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Over the last decade, the "financial independence, retire early" (FIRE) movement has become one of the hottest mantras of the millennial generation. But the reality is that leaving the workforce in the prime of your life requires even higher investment contributions and more severe cost-cutting than you might think.
Wondering how much money do I need to retire at 40? Here's what to know.
How Much You Need to Budget to Retire at 40
If you're looking for a quick answer, the amount is a lot. Extremely early retirements can be a tricky proposition — you're giving yourself fewer years to build up a reserve of savings and leaving yourself with more years to live off those funds.
The more optimistic FIRE adherents assume that a 4% withdrawal rate from savings, adjusted annually for inflation, will leave them with enough funds for a prolonged retirement (assuming at least half their money is invested in stocks). That means they'd be able to quit their full-time job once they've saved 25 times their yearly wages. In a low-interest-rate environment, some suggest even greater reserves.
It's true that you might not need quite as much income in retirement, as you won't have to commute every day and can save on other costs associated with working full-time. But in a lot of cases, your current spending levels are a pretty good starting point for estimating what your post-work budget is going to look like.
Here are the future expenses you'll want to consider:
- Housing costs
- Car payments and fuel costs
- Grocery bills
- Student loans and other debt
- Child care costs and college savings, if applicable
- Entertainment and travel expenses
How Will You Cover Health Care Needs?
And that doesn't even cover one of the biggest spending categories for any retiree: health care. Those who retire at an age when most people are considered "mid-career" face something of a conundrum. They're far too young for Medicare's relatively low premiums and unable to get subsidized care through an employer.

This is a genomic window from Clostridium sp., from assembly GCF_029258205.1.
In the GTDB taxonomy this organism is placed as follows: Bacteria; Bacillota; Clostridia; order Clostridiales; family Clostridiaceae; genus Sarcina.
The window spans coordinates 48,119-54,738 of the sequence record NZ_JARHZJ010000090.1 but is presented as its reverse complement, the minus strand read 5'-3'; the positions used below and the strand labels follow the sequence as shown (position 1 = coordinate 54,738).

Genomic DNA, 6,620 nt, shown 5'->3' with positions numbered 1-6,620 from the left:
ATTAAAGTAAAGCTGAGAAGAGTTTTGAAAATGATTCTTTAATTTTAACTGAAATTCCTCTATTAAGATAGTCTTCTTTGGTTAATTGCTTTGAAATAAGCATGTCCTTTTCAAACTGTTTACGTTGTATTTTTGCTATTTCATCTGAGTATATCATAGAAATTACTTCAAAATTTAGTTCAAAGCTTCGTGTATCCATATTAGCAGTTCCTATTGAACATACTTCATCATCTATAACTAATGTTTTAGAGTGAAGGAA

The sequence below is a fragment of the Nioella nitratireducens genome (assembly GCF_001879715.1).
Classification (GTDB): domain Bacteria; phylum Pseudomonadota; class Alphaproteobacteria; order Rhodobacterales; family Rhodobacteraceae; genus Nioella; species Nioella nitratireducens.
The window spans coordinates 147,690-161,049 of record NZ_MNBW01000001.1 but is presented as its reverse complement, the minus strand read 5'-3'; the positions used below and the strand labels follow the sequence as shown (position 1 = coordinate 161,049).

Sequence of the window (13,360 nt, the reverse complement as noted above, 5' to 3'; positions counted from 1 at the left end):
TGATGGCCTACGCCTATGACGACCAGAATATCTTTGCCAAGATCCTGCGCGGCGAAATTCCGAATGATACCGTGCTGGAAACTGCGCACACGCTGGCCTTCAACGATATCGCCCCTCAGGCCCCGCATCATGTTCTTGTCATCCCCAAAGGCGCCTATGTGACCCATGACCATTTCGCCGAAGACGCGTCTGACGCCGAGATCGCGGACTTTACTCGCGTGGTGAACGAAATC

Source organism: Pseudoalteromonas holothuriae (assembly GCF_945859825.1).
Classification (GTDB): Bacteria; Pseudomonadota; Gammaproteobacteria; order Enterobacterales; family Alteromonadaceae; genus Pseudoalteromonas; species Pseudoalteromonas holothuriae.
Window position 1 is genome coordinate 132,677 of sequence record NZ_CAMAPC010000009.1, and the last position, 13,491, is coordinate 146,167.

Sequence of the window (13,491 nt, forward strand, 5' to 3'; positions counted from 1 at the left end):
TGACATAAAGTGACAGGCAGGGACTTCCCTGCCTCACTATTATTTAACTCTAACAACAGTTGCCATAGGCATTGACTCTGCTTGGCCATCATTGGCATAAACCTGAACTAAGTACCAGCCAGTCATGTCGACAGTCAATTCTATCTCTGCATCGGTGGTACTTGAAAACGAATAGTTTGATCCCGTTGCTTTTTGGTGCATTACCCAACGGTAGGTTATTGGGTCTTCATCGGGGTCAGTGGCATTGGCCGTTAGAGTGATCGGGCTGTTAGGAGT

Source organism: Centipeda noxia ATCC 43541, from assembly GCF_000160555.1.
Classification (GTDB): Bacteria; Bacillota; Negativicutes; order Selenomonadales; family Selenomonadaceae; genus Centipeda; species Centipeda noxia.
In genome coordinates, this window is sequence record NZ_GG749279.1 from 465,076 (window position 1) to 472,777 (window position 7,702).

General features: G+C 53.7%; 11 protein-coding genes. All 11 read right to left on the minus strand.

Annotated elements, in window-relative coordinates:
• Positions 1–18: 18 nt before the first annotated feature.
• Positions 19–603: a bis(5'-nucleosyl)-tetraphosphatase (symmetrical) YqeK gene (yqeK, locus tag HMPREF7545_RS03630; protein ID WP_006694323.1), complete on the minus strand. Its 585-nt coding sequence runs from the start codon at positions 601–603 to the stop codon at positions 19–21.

It certainly helps if you're eligible for coverage on a spouse's plan, as going it alone can be an expensive undertaking. According to the Kaiser Family Foundation, the average 40-year-old enrolled in a private plan might spend $329 a month for the least-expensive option in 2022, and they would potentially have to pay $462 to stay on the most-expensive plan.
Needless to say, those rates can climb quickly if you have to add kids or a spouse to the plan. And they could rise even further as you get older.
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How Much Retirement Income Will You Need at 40?
Suppose, in adding up all your expenses, you anticipate being able to live comfortably on $50,000 a year following your retirement. (Our Retirement Cost of Living Calculator can help you do the math.) Following the 4% withdrawal rule, that means you'd need to have $1.25 million saved by the time you end your career. With a 7% return on your investment during your working years, you'd need an average investment contribution of $3,000 a month between age 22 and age 40 to reach $1.25 million, although this scenario does not take into consideration market volatility or the consequence of fees or taxes on the account.
If you want to play it safe because of low interest rates — following a 3.5% withdrawal rule, for example — you'll want a bit more than that.
So, how does one get there? For a start, saving very aggressively. Typically, you can't pull money out of a 401(k) until you reach age 59½ without incurring penalties, so diverting some of those funds to a taxable brokerage account is likely a necessity.
That audacious savings level means you're either earning a very good salary or you've managed to trim your expenses so much that most of your income is going straight to an investment account. For most workers, simply skipping your daily latte at the coffee shop isn't going to cut it; you may need more drastic measures, like living below your means and making due with public transportation instead of owning your own car.
MORE How to Save for Retirement
Are You Prepared to Retire at 40?
It's important to bear in mind that planning for an extended retirement invites a number of financial risks. The market could experience fluctuations that erode your account balances. Or you could face an unexpected medical condition that requires care in an expensive nursing facility.
Those hoping to leave their 9-to-5 to retire at 40 would do well to expect the unexpected and proceed cautiously. As with any complex financial decision, talking with a trusted financial professional is time well spent. You'll likely come away with a more precise answer to the question, "How much money do I need to retire at 40?" and could gain a detailed plan for accomplishing that goal.